Richest Scandinavians Are Bracing for Series of Rate Increases
(Bloomberg) -- Norway’s central bank may be about to start raising interest rates for the first time in seven years as Scandinavia’s richest economy bounces back from its worst oil crisis in a generation.
Policy makers in Oslo are set to raise their benchmark rate on Thursday, lifting it by a quarter point to 0.75 percent, according to all 23 economists surveyed by Bloomberg.
The economy of western Europe’s biggest oil producer is back on its feet, with unemployment below 4 percent and offshore investments accelerating. That will allow Governor Oystein Olsen to move ahead of his peers in Stockholm and Frankfurt. And with inflation running faster than anticipated and the Norwegian krone trading near a record low, Olsen also has room to signal a steeper rate outlook ahead.
“There’s cause to celebrate, it’s a sign of strength that interest rates are now going up,” said Kjetil Ask Olsen, chief economist at Nordea AB in Oslo. “We believe that the bank will present a rate path which indicates three rate hikes next year.”
Backed by a $1 trillion wealth fund, Norway has fought off an economic slump triggered by a crash in crude prices in 2014. The government dipped into its wealth fund for the first time while Olsen has kept the key rate a record low since early 2016.
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Norway’s fiscal strength and concern over build up in debt has also allowed Olsen to keep rates higher than warranted by the economy and avoid the extreme measures of negative rates and quantitative easing unleashed elsewhere.
The housing market is now recovering after tighter lending regulations caused a dip in 2017.
According to Kari Due-Andresen, chief economist at Svenska Handelsbanken in Oslo, a number of factors suggest that Olsen will raise his rate outlook to signal three rate increases next year. Inflation has been faster than the central bank has estimated, but oil prices have also been higher, she said.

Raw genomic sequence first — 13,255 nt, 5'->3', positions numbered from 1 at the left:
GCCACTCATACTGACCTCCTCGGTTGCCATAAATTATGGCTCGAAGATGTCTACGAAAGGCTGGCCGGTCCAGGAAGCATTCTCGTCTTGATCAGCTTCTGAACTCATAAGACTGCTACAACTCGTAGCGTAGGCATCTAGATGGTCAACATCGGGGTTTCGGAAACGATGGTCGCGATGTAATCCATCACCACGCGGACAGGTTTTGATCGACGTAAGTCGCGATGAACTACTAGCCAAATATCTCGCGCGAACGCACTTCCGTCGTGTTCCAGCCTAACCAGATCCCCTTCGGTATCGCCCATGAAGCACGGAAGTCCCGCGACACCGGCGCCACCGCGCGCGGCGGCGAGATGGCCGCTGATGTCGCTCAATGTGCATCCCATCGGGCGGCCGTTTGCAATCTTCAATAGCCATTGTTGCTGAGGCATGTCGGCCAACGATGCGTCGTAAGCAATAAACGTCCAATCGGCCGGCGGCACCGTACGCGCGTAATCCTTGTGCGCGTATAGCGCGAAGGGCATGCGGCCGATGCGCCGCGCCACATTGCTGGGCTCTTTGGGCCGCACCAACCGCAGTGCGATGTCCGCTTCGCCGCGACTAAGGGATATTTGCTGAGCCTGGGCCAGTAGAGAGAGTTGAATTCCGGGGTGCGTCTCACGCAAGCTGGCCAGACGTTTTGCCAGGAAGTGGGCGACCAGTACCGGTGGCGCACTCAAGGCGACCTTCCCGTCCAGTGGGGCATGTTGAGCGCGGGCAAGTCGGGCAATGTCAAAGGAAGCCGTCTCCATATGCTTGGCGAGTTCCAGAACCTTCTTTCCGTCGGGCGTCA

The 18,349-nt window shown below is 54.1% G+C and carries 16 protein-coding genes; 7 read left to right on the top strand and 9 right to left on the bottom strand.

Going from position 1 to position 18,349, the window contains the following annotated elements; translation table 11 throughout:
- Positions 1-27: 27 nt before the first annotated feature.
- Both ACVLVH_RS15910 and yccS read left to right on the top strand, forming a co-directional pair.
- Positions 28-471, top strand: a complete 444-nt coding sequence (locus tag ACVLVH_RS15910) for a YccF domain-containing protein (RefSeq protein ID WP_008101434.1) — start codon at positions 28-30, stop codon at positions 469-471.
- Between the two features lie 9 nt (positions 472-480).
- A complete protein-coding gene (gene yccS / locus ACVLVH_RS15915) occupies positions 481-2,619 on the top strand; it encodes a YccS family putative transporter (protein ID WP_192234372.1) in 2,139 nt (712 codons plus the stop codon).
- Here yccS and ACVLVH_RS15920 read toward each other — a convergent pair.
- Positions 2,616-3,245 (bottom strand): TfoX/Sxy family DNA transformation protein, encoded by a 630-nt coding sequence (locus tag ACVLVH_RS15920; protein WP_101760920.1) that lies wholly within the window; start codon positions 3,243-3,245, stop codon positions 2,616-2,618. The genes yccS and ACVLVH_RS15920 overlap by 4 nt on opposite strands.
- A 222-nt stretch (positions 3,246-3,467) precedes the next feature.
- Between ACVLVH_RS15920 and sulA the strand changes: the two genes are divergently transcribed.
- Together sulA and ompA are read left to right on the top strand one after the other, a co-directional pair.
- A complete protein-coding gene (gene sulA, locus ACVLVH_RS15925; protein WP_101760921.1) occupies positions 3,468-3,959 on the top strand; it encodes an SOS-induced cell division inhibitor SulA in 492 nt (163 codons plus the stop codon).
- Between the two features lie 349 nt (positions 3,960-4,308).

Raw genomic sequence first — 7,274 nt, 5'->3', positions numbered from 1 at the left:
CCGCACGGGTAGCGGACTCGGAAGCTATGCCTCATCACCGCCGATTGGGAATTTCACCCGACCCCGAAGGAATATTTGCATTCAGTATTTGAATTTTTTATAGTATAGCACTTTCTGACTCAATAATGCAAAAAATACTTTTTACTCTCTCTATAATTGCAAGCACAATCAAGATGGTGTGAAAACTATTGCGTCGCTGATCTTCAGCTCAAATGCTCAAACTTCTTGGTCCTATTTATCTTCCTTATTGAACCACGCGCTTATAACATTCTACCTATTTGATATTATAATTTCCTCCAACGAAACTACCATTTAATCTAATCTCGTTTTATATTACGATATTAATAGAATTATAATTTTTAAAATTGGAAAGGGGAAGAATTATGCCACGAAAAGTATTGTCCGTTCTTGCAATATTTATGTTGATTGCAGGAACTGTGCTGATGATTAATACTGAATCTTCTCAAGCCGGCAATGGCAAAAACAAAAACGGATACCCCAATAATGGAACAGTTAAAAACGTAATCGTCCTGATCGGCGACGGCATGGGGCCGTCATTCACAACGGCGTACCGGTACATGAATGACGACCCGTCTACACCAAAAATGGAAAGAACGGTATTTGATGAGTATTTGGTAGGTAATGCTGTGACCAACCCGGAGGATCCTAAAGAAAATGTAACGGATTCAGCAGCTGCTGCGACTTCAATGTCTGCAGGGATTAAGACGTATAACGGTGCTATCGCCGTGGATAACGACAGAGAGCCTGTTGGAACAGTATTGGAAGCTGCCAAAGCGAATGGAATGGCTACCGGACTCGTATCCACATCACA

Inflation surprised the markets in August, accelerating to 1.9 percent, far surpassing the central bank’s 1.5 percent forecast.
Norway is now “out of sync” with a growing uncertainty abroad, she said. “There’s maybe a disconnect now with Sweden and the euro zone when it comes to developments and inflation,” she said. “But gravity will eventually start to affect us as well.”
So far, the growing trade tensions have actually helped Olsen by depressing the krone. Finance Minister Siv Jensen has pointed to the potential for a trade war as one of the biggest threats to the economic expansion.
DNB ASA, Norway’s largest bank, anticipates there will be enough uncertainty in the outlook to keep Olsen from signaling another rate increase already in December, keeping the probability for that at below 50 percent.
The bank will likely go “gradually forward” next year, said Kyrre Aamdal, a senior economist at DNB. It will likely signal two to three rate increase next year, “but closer to two,” he said.
Nordea’s Olsen said the krone will likely strengthen as Norges Bank embarks on its tightening cycle. “During first half in 2019 there will be a gradual strengthening of the krone as the rate differential will be large enough for investors to be interested in looking to Norway,” he said.
©2018 Bloomberg L.P.